Imagine my surprise to learn that our own famous government photographer Ed Westcott is the father and grandfather of half the band members! Dave Westcott, son of Ed, was drummer for the Oak Ridge High School band and graduated from ORHS in 1962. He studied music on scholarship at Middle Tennessee State University and played at several clubs in the Knoxville area. He became a document imaging and records manager.
It was during a stint at the Federal Center in Asheville that the family's musical talents gained notice. Son Andrew picked up a guitar, began strumming it and discovered he just naturally could play the instrument. Ed credits the fine musical programs offered in the North Carolina schools for reinforcing his sons' interest when they attended Owen Middle and High schools in Buncombe County, N. C. He encouraged his sons to focus on blues music.
The family moved to the Washington, D.C., area two years ago where Dave Westcott soon became a director of the D.C. Blues Society. As the guys played at various blues clubs they became friends with Horace "Black Magic" Turner, a native of Eufaula, Ala., then living in the Baltimore area. Turner had set his harp aside for many years, but now he and the boys have joined together in their love of blues.
Black Magic is featured on harp and vocals - and he writes their lyrics. Andrew, 17, is described as a "monster blues guitarist" and vocalist. Brothers Philip, 15, plays bass and Mike, 32, has laid his sax aside to play second guitar. Uncle Billy Herrington switched from rhythm guitar to drums when the group began to travel a lot, and now their father is manager instead of percussionist. They have added Jeff Coulin on organ.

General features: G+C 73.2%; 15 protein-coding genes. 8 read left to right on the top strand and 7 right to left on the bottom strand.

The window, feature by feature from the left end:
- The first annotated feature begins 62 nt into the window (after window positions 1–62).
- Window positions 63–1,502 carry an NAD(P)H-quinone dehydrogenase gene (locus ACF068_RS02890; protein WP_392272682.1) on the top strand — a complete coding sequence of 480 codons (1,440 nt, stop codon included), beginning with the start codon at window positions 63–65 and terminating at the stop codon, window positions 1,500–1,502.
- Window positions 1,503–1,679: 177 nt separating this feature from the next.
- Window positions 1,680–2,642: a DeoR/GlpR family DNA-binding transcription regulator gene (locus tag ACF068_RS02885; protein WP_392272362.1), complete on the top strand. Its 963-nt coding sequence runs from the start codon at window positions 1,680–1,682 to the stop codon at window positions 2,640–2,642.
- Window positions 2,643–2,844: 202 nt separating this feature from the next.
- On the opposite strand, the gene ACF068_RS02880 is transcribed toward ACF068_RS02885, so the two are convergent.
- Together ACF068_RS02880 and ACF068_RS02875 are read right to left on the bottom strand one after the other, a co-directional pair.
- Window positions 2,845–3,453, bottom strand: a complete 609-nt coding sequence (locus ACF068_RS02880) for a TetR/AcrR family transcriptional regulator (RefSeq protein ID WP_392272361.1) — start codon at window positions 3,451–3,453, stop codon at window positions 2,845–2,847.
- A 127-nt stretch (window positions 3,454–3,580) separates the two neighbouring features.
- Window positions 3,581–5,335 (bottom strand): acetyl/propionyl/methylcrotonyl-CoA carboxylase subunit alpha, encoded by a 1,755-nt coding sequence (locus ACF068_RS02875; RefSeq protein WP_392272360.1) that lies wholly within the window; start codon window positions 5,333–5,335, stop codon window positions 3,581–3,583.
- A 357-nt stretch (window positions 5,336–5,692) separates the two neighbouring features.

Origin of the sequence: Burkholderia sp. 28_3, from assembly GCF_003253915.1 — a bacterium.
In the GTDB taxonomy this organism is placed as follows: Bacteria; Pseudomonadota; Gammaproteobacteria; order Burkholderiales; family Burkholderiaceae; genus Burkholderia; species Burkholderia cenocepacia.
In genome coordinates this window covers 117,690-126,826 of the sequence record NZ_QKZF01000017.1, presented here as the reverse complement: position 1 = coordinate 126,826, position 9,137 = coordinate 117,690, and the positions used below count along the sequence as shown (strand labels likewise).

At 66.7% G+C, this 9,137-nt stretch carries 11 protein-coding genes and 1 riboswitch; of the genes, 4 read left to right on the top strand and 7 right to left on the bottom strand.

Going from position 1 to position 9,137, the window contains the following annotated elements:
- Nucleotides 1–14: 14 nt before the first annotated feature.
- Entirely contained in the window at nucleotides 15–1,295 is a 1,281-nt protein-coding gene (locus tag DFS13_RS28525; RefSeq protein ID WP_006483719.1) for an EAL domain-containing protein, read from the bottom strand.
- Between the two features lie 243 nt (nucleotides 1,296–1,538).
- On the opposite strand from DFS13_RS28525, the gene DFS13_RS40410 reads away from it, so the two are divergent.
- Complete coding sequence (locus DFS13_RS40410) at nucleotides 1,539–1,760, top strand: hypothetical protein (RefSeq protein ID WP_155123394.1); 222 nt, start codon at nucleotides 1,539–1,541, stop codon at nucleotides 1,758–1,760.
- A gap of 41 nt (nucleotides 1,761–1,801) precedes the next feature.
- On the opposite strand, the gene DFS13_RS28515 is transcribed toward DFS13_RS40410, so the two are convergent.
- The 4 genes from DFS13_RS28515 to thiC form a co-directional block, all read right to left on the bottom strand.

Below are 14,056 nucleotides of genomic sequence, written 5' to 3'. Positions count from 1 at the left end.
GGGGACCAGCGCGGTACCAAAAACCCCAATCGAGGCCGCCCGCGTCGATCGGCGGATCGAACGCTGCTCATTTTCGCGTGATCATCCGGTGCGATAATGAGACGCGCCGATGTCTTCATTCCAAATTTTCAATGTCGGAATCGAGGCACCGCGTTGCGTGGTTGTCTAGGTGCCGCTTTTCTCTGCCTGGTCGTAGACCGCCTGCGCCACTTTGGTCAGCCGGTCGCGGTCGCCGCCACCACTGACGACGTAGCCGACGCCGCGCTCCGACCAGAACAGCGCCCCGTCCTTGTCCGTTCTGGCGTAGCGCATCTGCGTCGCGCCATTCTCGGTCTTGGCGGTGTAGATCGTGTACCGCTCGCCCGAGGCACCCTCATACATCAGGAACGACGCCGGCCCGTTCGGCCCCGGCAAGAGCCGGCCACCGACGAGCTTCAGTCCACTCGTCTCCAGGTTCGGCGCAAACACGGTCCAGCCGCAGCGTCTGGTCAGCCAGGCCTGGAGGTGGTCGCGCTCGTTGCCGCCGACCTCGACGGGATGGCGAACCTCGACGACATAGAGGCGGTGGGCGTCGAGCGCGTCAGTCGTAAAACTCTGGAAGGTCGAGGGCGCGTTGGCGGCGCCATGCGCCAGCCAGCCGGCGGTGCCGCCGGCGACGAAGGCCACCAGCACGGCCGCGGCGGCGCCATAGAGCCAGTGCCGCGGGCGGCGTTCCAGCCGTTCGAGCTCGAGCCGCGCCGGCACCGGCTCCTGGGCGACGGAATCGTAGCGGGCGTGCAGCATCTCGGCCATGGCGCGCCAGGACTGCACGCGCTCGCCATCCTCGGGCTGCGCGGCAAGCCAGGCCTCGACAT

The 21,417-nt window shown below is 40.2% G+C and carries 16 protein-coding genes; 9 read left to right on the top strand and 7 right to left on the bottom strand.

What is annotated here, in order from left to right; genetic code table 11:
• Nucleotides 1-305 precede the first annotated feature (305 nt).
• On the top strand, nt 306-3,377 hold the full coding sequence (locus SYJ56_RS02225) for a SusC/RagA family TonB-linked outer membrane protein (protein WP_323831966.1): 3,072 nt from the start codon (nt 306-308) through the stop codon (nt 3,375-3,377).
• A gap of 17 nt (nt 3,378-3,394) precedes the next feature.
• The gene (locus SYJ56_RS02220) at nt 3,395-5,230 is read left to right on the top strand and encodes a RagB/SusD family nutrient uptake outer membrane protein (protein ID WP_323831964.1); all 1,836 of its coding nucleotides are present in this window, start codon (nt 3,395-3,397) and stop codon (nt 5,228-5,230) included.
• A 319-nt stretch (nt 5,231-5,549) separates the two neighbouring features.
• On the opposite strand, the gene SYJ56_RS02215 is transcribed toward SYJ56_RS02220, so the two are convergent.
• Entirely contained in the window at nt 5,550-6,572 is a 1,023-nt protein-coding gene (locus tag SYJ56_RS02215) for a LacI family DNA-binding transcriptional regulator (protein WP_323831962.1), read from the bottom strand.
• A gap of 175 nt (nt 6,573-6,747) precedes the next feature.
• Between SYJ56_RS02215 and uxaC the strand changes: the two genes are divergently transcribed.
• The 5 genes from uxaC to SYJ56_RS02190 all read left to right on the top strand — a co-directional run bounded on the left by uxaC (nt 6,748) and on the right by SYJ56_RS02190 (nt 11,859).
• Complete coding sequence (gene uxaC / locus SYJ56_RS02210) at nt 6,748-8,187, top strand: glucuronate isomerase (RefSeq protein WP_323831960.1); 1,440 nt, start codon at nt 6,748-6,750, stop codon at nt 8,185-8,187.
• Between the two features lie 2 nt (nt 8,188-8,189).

Earlier this year the Washington Post described the group as a "nightclub-gigging, festival-showcasing, professional blues band." and D.C. disc jockey "The Gator," described them as phenomenal, adding they "certainly have their finger in the blues spot, ain't no question about it." Papa Ed will be among the crowds of admirers when the Westcott Brothers Blues Band takes center stage for Bele Chere.
On Friday, July 19, the Lunch and Learn at the Art Center will offer the public its first opportunity to see the collection of works available for purchase to the highest bidder at the Hot Pots/Cool Arts Art Auction. Center director Leah Marcum-Estes will conduct a gallery tour to discuss the offerings and the characteristics typical of each item.
The Aug. 16 Lunch and Learn, led by Bill Capshaw, will expand on July's program. Capshaw will discuss the characteristics of excellence in ceramics and will discuss raku and the firing process to be featured on the following day.
Lunch and Learn is open to the public on the third Friday of each month. Bring a bag lunch at noon, and the Art Center will provide coffee and tea. We'll bring more information about Hot Pots/Cool Art in a future column.
The Art Center has added a special class offering a rare opportunity for artists to work with a model in a desired medium. Each Wednesday evening, artists can draw, paint or sculpt from the model. The classes are noninstructed. The fee is $40.
A six-week course in traditional watercolor begins Aug. 6. Kenneth Dunlap will instruct from 6:30 to 9 p.m. on Tuesdays.
Also, ORAC board member and pottery instructor Susy Moesch will be featured artist of the month for August by the Arts and Cultural Alliance of Knoxville. The public is invited to attend the opening reception from 5:30 to 8:30 p.m. Friday, Aug. 2, on the seventh floor of the Candy Factory in World's Fair Park in Knoxville.
Moesch also will lead a tour of the Knoxville Museum of Art's exhibit "Lure of the West" on Tuesday, Aug. 6. This touring show from the Smithsonian Institution offers 64 paintings and sculptures dealing with the American West from the 1820s through the 1940s. More information is available from ORAC; call 482-1141.
Jo Hunter may be reached at 482-5268 or firstname.lastname@example.org